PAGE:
ISSN (Print) - 0012-9976 | ISSN (Online) - 2349-8846

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Scientists and Pokhran: An Untold Story

Nucleus and Nation: Scientists, International Networks, and Power in India by Robert S Anderson (Chicago and London: University of Chicago Press), 2010; pp xxvi + 683, $60 (cloth).

Developing a History of Science and Technology in South Asia

The development of a history of science, technology, environment and medicine (HISTEM) in south Asia has not merely to draw on different disciplines, but also has to shape its concerns from unique and divergent regional traditions and histories that prevail in the region. The south Asian techno-scientific tradition has largely been a syncretic one, evolving as a result of socio-politico and cultural interactions through the ages; the colonial experience too played its part. The appeal of HISTEM is therefore wider, it belongs to the mainstream of social and cultural debates in history.

Alice Stewart, MD (1906-2002): A Tribute

In her long life Alice Stewart, who died on June 23, 2002 at the age of 95, was fortunate enough to see radiation science move in her direction with official estimates of radiation risk acknowledging greater danger than previous estimates admitted.

Science and Reason vs Unreason

The recent decision by US president George W Bush to stop federal funding of human embryonic stem cell research, apparently on the advice of the Pope, can be seen in the light of the age-old struggle between the idealistic and materialistic approaches to science. The conflict between the two ideologies continues despite the phenomenal growth of science and technology. A study of the 'political' aspect of this struggle can help us unravel its true meaning.

Leadership in Science and Technology

The evolution and development of science and technology institutions in India, involving some of the visionaries and pioneers of scientific development, have thrown up a wide range of experiences. This aricle traces in a historical perspctive the evolution of leadership styles in this area. The study provides some pointers for the development of an effective leadership style. Innovative organisations, such as those in science and technology, require strong personalised leadership. To develop institutions, it is important to place an individual at the centre of institution-building efforts. Leadership actions have to nurture trust, and create interactions within and outside an organisation. Importantly, leadership qualities cannot be acquired 'on the job'. They have to be developed and honed through participation in formal training programmes.

Science, Astrology, and Democratic Society

The proposal of the University Grants Commission (UGC) to start courses in astrology has drawn predictable responses. These have by and large opposed astrology because it is not ‘scientific’, thereby unthinkingly and uncritically valorise ‘science’ as it is practised and taught. Both the content and utility of science, in their arguments, are sacrificed at the altar of method and procedure. Astrology, it is being said, cannot be introduced in universities because they cannot meet the scientific standards of reliability, validity, and falsification among others. At the same time, the larger context in which astrology is located in Indian (read Hindu) society is ignored. This discussion is based on articles in the media, many written by leading scientists, criticising the UGC proposal.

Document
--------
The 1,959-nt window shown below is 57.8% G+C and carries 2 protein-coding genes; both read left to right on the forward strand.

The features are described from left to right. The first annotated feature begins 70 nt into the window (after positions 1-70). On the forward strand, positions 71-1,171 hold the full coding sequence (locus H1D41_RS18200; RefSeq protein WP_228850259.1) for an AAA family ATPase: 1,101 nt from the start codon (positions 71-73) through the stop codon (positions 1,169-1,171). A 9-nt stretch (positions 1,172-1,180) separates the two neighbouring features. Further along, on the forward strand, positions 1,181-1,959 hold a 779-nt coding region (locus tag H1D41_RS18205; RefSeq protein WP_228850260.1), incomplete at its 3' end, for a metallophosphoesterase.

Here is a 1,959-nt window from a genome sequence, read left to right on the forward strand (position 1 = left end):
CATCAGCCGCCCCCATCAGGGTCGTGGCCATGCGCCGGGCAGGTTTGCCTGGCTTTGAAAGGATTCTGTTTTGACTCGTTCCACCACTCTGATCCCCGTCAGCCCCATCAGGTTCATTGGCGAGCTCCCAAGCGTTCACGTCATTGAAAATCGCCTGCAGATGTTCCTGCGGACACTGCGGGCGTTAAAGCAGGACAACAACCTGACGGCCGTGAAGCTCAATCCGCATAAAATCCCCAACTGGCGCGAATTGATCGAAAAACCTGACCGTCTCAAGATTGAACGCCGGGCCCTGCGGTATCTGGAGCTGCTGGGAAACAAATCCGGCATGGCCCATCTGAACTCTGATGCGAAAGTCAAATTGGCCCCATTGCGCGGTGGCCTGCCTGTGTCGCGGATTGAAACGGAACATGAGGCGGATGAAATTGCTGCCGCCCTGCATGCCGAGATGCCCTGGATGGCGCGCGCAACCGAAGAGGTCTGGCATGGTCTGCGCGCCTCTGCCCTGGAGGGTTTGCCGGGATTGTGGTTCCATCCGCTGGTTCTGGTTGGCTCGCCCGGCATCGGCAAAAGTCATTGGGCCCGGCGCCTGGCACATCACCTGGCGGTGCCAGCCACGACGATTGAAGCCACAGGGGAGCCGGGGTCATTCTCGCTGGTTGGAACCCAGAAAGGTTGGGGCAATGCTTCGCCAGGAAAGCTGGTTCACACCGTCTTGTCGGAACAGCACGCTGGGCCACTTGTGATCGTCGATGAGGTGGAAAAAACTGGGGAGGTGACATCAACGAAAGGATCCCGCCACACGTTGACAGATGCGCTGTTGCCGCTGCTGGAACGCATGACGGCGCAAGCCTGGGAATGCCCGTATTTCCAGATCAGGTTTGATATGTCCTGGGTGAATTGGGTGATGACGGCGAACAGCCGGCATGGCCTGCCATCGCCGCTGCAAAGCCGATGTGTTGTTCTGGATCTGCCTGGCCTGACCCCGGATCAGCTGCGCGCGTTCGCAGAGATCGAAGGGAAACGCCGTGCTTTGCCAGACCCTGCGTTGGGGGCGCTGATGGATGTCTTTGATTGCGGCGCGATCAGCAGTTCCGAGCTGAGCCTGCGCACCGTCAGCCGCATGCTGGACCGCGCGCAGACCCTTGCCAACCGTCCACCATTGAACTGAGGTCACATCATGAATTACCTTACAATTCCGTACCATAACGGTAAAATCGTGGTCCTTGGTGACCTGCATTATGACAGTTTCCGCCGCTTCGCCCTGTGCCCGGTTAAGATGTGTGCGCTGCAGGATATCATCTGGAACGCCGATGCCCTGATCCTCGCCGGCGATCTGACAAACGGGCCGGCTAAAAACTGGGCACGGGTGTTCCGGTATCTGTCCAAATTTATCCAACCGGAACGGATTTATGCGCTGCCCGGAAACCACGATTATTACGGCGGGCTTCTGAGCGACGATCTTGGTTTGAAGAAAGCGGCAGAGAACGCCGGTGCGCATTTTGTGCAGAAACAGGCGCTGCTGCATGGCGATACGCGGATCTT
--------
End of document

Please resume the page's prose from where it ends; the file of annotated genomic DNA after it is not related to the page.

Strategies for a New Era

Securing India’s Future in the New Millennium edited by Brahma Chellaney; Orient Longman; pp 639, Rs 700.

Ancient Indian Medicine and Its Spread to China

Science and technology display the phenomenon of universalisation in their development through the ages. It is achieved through intentional or unintentional transmission of ideas and techniques from one culture area to another. In ancient times it usually was spread over a longer period of time, even a few centuries, unlike present times. One such interesting transmission occurred between India and China during medieval period when Sino-Indian Buddhist contacts were followed by scientific/medical contacts as well. The origin of this transmission is traced to the Buddhist canonical literature in Chinese which sprang up with the introduction of Buddhism into China in the late Han period (AD 25-220). Chinese historical, popular literature as well as medical works then reflected the influence of Indian medicine for over a millennium. Two Chinese works on ophthalmology, which appeared between the 8th and the 12th century AD, were attributed to Nagarjuna indicating inclusion of Indian ophthalmological material into Chinese medicine. These writings exhibit an integration of the two medical systems. The silk route which linked China to India, Arabia and further west was thus a bridge between the eastern and western civilisations, as well as promoting scientific exchanges and mutual cooperation along with exchange of goods.

Sokal's Hoax: A Backlash to Science Criticism

Because of the connection between knowledge and politics, someone urging a view about scientific inquiry may be understood and read as supporting a political analysis, even when that is not her intent. We all care deeply about polities, hence there is more than enough room for misunderstanding and hurt.


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